Small Business Tax Credit for 401k Startup Costs
According to U.S. Department of Labor statistics, 64 percent of all employees in medium- and large-sized firms are covered by an employment-based retirement plan, compared with only 34 percent at small firms. One reason cited by small businesses for not offering retirement plans is the high costs associated with set-up and administration of a retirement plan.
Startup costs have always been a major hurdle to small businesses who what to start a 401k plan, but a provision of The Economic Growth and Tax Relief and Reconciliation Act (EGTRRA) now helps scale this barrier to employee saving opportunities. EGTRRA implemented a credit for employers to offset the startup cost and the cost of educating employees about the new plan.
For costs paid or incurred in tax years beginning after December 31, 2001, for retirement plans that first become effective after that date, you may be able to claim a tax credit for part of the ordinary and necessary costs of starting a SEP, SIMPLE, or qualified plan (including a 401k). The credit equals 50% of the cost to set up and administer the plan and educate employees about the plan, up to a maximum of $500 per year for each of the first three years of the plan. For plans that become effective after 2002, you can choose to start claiming the credit in the tax year before the tax year in which the plan becomes effective.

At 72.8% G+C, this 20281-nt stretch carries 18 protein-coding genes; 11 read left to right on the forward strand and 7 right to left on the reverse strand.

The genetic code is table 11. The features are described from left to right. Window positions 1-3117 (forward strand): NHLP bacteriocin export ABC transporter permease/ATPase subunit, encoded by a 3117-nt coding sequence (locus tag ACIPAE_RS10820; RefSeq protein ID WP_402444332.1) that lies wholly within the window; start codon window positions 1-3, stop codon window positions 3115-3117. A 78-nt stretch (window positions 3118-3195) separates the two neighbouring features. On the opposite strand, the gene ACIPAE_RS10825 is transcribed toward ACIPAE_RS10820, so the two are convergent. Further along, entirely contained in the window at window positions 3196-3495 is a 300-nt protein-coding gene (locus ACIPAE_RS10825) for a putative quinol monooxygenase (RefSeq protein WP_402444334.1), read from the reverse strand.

You must have had 100 or fewer employees who received at least $5,000 in compensation from you for the preceding year. At least one participant must be a non-highly compensated employee. The employees generally cannot be substantially the same employees for whom contributions were made or benefits accrued under a plan of any of the following employers in the three-tax-year period immediately before the first year to which the credit applies.
- A member of a controlled group that includes you.
- A predecessor of (1) or (2).
The credit is part of the general business credit, which can be carried back or forward to other tax years if it cannot be used in the current year. However, the part of the general business credit attributable to the small employer pension plan startup cost credit cannot be carried back to a tax year beginning before January 1, 2002.
To take the credit, get Form 8881, Credit for Small Employer Pension Plan Startup Costs, and the instructions.